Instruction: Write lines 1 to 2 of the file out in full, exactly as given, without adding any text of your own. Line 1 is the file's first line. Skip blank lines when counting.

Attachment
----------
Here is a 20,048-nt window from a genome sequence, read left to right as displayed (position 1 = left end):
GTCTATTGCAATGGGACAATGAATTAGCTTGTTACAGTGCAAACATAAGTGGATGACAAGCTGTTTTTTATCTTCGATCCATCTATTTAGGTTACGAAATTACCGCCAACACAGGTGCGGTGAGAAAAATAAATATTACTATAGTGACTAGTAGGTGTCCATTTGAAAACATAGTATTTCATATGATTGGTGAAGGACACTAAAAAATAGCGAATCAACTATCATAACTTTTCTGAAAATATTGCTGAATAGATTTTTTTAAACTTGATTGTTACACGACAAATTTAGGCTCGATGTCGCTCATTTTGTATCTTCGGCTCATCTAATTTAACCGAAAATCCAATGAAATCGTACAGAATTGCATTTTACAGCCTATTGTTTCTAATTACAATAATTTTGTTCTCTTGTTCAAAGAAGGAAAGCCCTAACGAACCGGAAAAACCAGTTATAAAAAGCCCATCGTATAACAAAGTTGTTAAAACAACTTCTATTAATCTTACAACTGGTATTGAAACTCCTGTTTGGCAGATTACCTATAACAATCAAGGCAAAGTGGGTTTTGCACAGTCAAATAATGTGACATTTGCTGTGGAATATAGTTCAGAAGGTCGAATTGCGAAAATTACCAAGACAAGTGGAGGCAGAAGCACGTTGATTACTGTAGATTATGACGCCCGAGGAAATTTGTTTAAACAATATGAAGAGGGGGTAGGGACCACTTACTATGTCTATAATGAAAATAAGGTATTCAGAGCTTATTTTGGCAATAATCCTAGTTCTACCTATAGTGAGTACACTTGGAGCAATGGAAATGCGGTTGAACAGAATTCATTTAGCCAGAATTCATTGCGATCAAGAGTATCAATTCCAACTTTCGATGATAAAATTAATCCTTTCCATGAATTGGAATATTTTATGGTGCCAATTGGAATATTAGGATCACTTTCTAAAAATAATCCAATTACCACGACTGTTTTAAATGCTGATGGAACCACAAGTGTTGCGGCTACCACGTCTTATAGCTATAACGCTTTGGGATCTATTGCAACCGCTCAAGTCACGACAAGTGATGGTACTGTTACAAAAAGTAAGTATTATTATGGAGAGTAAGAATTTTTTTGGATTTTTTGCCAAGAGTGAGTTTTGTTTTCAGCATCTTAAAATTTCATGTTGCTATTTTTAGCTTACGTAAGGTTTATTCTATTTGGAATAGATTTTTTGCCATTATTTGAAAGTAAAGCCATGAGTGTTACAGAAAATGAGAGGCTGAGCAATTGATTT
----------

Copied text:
Here is a 20,048-nt window from a genome sequence, read left to right as displayed (position 1 = left end):
GTCTATTGCAATGGGACAATGAATTAGCTTGTTACAGTGCAAACATAAGTGGATGACAAGCTGTTTTTTATCTTCGATCCATCTATTTAGGTTACGAAATTACCGCCAACACAGGTGCGGTGAGAAAAATAAATATTACTATAGTGACTAGTAGGTGTCCATTTGAAAACATAGTATTTCATATGATTGGTGAAGGACACTAAAAAATAGCGAATCAACTATCATAACTTTTCTGAAAATATTGCTGAATAGATTTTTTTAAACTTGATTGTTACACGACAAATTTAGGCTCGATGTCGCTCATTTTGTATCTTCGGCTCATCTAATTTAACCGAAAATCCAATGAAATCGTACAGAATTGCATTTTACAGCCTATTGTTTCTAATTACAATAATTTTGTTCTCTTGTTCAAAGAAGGAAAGCCCTAACGAACCGGAAAAACCAGTTATAAAAAGCCCATCGTATAACAAAGTTGTTAAAACAACTTCTATTAATCTTACAACTGGTATTGAAACTCCTGTTTGGCAGATTACCTATAACAATCAAGGCAAAGTGGGTTTTGCACAGTCAAATAATGTGACATTTGCTGTGGAATATAGTTCAGAAGGTCGAATTGCGAAAATTACCAAGACAAGTGGAGGCAGAAGCACGTTGATTACTGTAGATTATGACGCCCGAGGAAATTTGTTTAAACAATATGAAGAGGGGGTAGGGACCACTTACTATGTCTATAATGAAAATAAGGTATTCAGAGCTTATTTTGGCAATAATCCTAGTTCTACCTATAGTGAGTACACTTGGAGCAATGGAAATGCGGTTGAACAGAATTCATTTAGCCAGAATTCATTGCGATCAAGAGTATCAATTCCAACTTTCGATGATAAAATTAATCCTTTCCATGAATTGGAATATTTTATGGTGCCAATTGGAATATTAGGATCACTTTCTAAAAATAATCCAATTACCACGACTGTTTTAAATGCTGATGGAACCACAAGTGTTGCGGCTACCACGTCTTATAGCTATAACGCTTTGGGATCTATTGCAACCGCTCAAGTCACGACAAGTGATGGTACTGTTACAAAAAGTAAGTATTATTATGGAGAGTAAGAATTTTTTTGGATTTTTTGCCAAGAGTGAGTTTTGTTTTCAGCATCTTAAAATTTCATGTTGCTATTTTTAGCTTACGTAAGGTTTATTCTATTTGGAATAGATTTTTTGCCATTATTTGAAAGTAAAGCCATGAGTGTTACAGAAAATGAGAGGCTGAGCAATTGATTT